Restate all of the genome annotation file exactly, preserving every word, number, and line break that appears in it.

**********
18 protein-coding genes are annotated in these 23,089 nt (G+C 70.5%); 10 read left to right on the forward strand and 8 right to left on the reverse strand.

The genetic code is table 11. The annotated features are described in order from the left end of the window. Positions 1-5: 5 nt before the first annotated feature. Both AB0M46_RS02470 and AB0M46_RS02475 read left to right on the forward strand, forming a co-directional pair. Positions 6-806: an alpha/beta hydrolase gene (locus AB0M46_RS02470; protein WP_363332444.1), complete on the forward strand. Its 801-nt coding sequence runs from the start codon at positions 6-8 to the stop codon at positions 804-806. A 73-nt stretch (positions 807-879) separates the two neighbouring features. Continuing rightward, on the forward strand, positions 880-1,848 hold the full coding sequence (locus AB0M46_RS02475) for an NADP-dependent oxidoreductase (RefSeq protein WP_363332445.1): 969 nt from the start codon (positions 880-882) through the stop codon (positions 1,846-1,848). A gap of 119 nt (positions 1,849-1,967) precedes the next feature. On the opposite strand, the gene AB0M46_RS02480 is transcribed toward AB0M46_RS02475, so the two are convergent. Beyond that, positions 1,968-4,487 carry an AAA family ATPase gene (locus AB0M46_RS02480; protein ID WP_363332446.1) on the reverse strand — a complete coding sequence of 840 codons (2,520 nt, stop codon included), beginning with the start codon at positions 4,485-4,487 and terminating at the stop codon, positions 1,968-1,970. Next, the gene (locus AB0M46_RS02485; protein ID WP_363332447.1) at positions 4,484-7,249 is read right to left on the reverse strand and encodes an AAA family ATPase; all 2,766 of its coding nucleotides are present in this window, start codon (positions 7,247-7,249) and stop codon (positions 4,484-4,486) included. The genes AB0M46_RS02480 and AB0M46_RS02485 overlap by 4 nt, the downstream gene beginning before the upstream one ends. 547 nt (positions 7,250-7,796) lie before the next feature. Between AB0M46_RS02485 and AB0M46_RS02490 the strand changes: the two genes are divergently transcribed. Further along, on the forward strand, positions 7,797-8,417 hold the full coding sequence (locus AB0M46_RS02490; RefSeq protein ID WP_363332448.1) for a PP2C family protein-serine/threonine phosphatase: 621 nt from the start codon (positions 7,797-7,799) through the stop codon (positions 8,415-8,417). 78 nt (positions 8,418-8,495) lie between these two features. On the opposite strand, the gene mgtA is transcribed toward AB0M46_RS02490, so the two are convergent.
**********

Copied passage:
18 protein-coding genes are annotated in these 23,089 nt (G+C 70.5%); 10 read left to right on the forward strand and 8 right to left on the reverse strand.

The genetic code is table 11. The annotated features are described in order from the left end of the window. Positions 1-5: 5 nt before the first annotated feature. Both AB0M46_RS02470 and AB0M46_RS02475 read left to right on the forward strand, forming a co-directional pair. Positions 6-806: an alpha/beta hydrolase gene (locus AB0M46_RS02470; protein WP_363332444.1), complete on the forward strand. Its 801-nt coding sequence runs from the start codon at positions 6-8 to the stop codon at positions 804-806. A 73-nt stretch (positions 807-879) separates the two neighbouring features. Continuing rightward, on the forward strand, positions 880-1,848 hold the full coding sequence (locus AB0M46_RS02475) for an NADP-dependent oxidoreductase (RefSeq protein WP_363332445.1): 969 nt from the start codon (positions 880-882) through the stop codon (positions 1,846-1,848). A gap of 119 nt (positions 1,849-1,967) precedes the next feature. On the opposite strand, the gene AB0M46_RS02480 is transcribed toward AB0M46_RS02475, so the two are convergent. Beyond that, positions 1,968-4,487 carry an AAA family ATPase gene (locus AB0M46_RS02480; protein ID WP_363332446.1) on the reverse strand — a complete coding sequence of 840 codons (2,520 nt, stop codon included), beginning with the start codon at positions 4,485-4,487 and terminating at the stop codon, positions 1,968-1,970. Next, the gene (locus AB0M46_RS02485; protein ID WP_363332447.1) at positions 4,484-7,249 is read right to left on the reverse strand and encodes an AAA family ATPase; all 2,766 of its coding nucleotides are present in this window, start codon (positions 7,247-7,249) and stop codon (positions 4,484-4,486) included. The genes AB0M46_RS02480 and AB0M46_RS02485 overlap by 4 nt, the downstream gene beginning before the upstream one ends. 547 nt (positions 7,250-7,796) lie before the next feature. Between AB0M46_RS02485 and AB0M46_RS02490 the strand changes: the two genes are divergently transcribed. Further along, on the forward strand, positions 7,797-8,417 hold the full coding sequence (locus AB0M46_RS02490; RefSeq protein ID WP_363332448.1) for a PP2C family protein-serine/threonine phosphatase: 621 nt from the start codon (positions 7,797-7,799) through the stop codon (positions 8,415-8,417). 78 nt (positions 8,418-8,495) lie between these two features. On the opposite strand, the gene mgtA is transcribed toward AB0M46_RS02490, so the two are convergent.